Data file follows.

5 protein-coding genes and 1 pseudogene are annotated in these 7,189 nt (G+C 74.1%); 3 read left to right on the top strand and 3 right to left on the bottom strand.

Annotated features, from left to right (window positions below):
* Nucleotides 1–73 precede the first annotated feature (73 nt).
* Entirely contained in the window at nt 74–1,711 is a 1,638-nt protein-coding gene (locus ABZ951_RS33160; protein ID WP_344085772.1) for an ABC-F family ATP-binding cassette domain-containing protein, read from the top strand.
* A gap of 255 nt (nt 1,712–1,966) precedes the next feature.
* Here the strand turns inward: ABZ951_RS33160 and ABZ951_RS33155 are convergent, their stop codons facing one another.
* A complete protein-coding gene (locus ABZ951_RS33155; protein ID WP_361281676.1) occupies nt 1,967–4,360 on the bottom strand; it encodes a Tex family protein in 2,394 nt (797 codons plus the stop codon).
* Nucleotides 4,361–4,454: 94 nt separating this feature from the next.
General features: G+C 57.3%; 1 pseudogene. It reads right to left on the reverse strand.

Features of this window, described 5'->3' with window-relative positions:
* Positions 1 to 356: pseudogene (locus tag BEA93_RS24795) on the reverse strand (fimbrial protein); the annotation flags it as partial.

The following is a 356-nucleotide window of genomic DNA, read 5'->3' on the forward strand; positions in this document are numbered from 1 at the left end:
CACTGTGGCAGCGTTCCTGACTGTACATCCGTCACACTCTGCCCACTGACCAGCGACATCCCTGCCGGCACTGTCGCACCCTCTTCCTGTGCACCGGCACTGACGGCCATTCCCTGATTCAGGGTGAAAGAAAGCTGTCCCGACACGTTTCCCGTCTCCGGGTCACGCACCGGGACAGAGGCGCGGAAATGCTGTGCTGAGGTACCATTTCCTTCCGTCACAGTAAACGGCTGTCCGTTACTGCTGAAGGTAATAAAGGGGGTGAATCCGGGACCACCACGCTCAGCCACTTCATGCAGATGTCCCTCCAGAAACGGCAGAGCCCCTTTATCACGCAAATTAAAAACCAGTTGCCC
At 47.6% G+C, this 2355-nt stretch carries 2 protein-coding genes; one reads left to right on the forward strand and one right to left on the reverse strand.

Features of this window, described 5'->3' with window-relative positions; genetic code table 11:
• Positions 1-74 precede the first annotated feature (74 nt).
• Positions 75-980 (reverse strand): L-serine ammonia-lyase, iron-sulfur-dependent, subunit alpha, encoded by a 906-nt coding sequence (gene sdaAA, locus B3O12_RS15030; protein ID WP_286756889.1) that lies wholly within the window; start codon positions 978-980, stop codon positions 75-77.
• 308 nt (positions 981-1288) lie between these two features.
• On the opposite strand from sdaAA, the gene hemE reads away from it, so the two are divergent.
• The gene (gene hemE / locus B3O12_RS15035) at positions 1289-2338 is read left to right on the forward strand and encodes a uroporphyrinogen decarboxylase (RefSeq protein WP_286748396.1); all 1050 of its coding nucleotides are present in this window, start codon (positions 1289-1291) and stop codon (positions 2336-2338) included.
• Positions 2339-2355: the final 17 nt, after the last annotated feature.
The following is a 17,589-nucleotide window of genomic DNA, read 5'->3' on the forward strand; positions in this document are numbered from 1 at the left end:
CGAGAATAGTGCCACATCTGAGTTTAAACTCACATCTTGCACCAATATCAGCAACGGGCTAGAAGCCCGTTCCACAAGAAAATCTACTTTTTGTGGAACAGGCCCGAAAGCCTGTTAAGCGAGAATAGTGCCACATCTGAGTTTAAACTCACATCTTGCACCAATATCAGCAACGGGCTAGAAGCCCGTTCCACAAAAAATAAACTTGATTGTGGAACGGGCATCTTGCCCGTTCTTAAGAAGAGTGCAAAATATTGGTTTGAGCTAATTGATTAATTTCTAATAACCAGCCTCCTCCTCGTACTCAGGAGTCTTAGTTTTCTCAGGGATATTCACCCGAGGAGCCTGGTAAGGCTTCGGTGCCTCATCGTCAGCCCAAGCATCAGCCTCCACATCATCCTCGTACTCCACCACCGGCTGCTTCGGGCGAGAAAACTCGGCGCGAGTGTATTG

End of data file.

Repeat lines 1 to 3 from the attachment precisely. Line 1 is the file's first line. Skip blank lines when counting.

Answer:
5 protein-coding genes and 1 pseudogene are annotated in these 7,189 nt (G+C 74.1%); 3 read left to right on the top strand and 3 right to left on the bottom strand.

Annotated features, from left to right (window positions below):
* Nucleotides 1–73 precede the first annotated feature (73 nt).